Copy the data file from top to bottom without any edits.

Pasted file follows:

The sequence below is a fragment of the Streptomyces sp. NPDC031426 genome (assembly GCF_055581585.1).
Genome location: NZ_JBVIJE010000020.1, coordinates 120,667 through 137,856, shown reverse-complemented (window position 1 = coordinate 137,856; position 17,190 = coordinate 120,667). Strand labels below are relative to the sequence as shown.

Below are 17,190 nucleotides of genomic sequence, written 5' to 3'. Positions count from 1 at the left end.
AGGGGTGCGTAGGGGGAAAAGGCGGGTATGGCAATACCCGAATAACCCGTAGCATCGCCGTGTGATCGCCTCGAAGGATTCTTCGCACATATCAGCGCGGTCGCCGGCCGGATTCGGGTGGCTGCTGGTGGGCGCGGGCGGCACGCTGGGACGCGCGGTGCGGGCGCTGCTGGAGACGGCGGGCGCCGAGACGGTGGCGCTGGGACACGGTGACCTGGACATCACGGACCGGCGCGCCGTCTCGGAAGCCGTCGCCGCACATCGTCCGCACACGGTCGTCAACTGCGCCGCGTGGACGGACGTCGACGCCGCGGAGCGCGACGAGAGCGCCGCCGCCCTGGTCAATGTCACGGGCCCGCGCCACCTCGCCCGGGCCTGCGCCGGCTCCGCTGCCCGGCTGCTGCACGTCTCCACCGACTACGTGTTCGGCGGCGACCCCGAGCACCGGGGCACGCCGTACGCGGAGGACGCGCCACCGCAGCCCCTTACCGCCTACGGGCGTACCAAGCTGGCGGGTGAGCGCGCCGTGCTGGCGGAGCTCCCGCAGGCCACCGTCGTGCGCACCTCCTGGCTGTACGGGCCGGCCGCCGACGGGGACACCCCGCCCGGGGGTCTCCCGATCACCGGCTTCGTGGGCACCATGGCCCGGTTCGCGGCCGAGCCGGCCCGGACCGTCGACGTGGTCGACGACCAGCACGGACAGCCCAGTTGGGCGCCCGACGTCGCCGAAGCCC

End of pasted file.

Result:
The sequence below is a fragment of the Streptomyces sp. NPDC031426 genome (assembly GCF_055581585.1).
Genome location: NZ_JBVIJE010000020.1, coordinates 120,667 through 137,856, shown reverse-complemented (window position 1 = coordinate 137,856; position 17,190 = coordinate 120,667). Strand labels below are relative to the sequence as shown.

Below are 17,190 nucleotides of genomic sequence, written 5' to 3'. Positions count from 1 at the left end.
AGGGGTGCGTAGGGGGAAAAGGCGGGTATGGCAATACCCGAATAACCCGTAGCATCGCCGTGTGATCGCCTCGAAGGATTCTTCGCACATATCAGCGCGGTCGCCGGCCGGATTCGGGTGGCTGCTGGTGGGCGCGGGCGGCACGCTGGGACGCGCGGTGCGGGCGCTGCTGGAGACGGCGGGCGCCGAGACGGTGGCGCTGGGACACGGTGACCTGGACATCACGGACCGGCGCGCCGTCTCGGAAGCCGTCGCCGCACATCGTCCGCACACGGTCGTCAACTGCGCCGCGTGGACGGACGTCGACGCCGCGGAGCGCGACGAGAGCGCCGCCGCCCTGGTCAATGTCACGGGCCCGCGCCACCTCGCCCGGGCCTGCGCCGGCTCCGCTGCCCGGCTGCTGCACGTCTCCACCGACTACGTGTTCGGCGGCGACCCCGAGCACCGGGGCACGCCGTACGCGGAGGACGCGCCACCGCAGCCCCTTACCGCCTACGGGCGTACCAAGCTGGCGGGTGAGCGCGCCGTGCTGGCGGAGCTCCCGCAGGCCACCGTCGTGCGCACCTCCTGGCTGTACGGGCCGGCCGCCGACGGGGACACCCCGCCCGGGGGTCTCCCGATCACCGGCTTCGTGGGCACCATGGCCCGGTTCGCGGCCGAGCCGGCCCGGACCGTCGACGTGGTCGACGACCAGCACGGACAGCCCAGTTGGGCGCCCGACGTCGCCGAAGCCC